Here we are with the weekend behind us and staring down the barrel of another week. So, on the day that always feels like a kick in the pills, here’s a quick wander down the path of tunes I’ve been giving a lot of ear time this last week.

Eddie Vedder – Long Way

An Eddie Vedder solo song without a hint of a ukulele? Yup – what’s more there’s an album on the way (I think he plays all instruments but that might be a malicious rumour from the fan forums) following quickly on the heels of the ‘Flag Day’ soundtrack he’d put out earlier. This is a real Tom Petty vibing track, rather than a Pearl Jam song that didn’t pass muster, and that’s no bad thing.

Regina Spektor – While My Guitar Gently Weeps

I’ve been watching a lot of Studio Ghibli films recently with my son and ‘Kubo and the Two Strings’ (which isn’t a Studio Ghibli but from Laika, another studio with a very strong set of films under its belt) came up. It’s got a great soundtrack as you’d expect from a film about a boy with a magical instrument, and while it’s mostly originals there’s this really cool cover of a – frankly – stone cold classic that runs with the credits. I don’t think Regina Spektor has put out a lot of late but she put out a couple of belters back in the day.

Sting – Rushing Water

I can’t say I’ve paid much attention to Sting’s solo output for a long time. I don’t think he’s put out much in the way of ‘straight ahead’ solo music for a bit. If I recall there’s been a musical about a ship, a winter solstice themed album, some tosh with Shaggy, duets…. if anything I’ve listened to his daughter’s work more than his. That being said, turns out he’s got a new album called The Bridge on the way. Not a cover of Billy Joel’s album, more one primed with ‘pop-rock’ tunes that he put together over the last year when nobody could really do anything outside for more than five minutes. Maybe I’m getting older but this seems like a pretty good upbeat and cheerful place to be.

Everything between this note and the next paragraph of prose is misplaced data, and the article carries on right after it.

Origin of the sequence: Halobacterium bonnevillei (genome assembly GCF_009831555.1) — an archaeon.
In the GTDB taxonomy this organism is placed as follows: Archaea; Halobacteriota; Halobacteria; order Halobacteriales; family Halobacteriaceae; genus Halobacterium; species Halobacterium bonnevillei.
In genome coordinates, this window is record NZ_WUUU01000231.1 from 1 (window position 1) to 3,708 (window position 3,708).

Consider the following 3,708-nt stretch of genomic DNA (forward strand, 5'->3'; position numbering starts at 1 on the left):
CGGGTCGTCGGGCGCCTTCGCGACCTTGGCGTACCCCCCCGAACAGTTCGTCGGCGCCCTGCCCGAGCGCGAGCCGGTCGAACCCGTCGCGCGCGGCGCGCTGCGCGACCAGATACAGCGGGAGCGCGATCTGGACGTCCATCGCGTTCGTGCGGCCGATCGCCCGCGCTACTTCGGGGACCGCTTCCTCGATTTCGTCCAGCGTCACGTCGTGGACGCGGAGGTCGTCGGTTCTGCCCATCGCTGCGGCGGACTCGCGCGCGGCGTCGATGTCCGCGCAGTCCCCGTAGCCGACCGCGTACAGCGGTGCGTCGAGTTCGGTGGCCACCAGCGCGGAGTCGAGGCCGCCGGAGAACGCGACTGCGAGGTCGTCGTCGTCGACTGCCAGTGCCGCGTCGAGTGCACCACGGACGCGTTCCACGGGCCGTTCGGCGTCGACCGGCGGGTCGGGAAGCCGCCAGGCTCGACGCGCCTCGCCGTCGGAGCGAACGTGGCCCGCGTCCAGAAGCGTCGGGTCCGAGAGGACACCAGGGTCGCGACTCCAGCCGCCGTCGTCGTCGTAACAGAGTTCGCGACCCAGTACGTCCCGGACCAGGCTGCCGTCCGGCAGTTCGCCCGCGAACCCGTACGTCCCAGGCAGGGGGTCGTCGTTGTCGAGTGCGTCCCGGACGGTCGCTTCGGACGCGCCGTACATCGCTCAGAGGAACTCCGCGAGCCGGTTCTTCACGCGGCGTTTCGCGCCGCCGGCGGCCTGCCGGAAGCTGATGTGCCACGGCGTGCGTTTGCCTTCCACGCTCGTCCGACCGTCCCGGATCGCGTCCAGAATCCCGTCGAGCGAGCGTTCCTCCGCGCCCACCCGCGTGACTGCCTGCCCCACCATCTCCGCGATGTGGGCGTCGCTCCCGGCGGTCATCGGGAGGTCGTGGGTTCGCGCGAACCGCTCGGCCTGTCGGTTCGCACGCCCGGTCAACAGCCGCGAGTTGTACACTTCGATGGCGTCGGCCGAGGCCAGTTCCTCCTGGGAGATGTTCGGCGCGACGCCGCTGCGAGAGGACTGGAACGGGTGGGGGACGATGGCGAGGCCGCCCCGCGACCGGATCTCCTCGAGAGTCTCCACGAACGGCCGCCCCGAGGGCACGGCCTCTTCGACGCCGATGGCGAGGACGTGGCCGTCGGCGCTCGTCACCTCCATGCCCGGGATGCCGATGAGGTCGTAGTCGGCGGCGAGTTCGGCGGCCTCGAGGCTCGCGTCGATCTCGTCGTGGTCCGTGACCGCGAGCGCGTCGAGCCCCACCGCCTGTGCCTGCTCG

Aerosmith – Boogie Man

We’re all victims of algorithms aren’t we…. I guess because I’d talked about Joe Perry’s book out load in the presence of my phone Prime recommended I watch Aerosmith’s ‘Rock for the Rising Sun’ concert doc. It’s an alright live doc but the most interesting thing was hearing them dust off ‘Boogie Man’ – the almost-instrumental closing track from their gargantuan selling Get A Grip. It’s been in my head ever since and has got me pondering an Aerosmith Least to Most series…

Pixies – Here Comes Your Man (’87 version)

When picking up my copy of the Trompe Le Monde anniversary press from my local record shop I decided to add the Pixies EP aka The Purple Tape to my collection which is a collection of those songs recorded during the band’s first studio session in 1987 that didn’t make it to Come On Pilgrim and it’s a great blast of ‘pure’ Pixies magic.

Pink Floyd – One Slip (2019 Remix)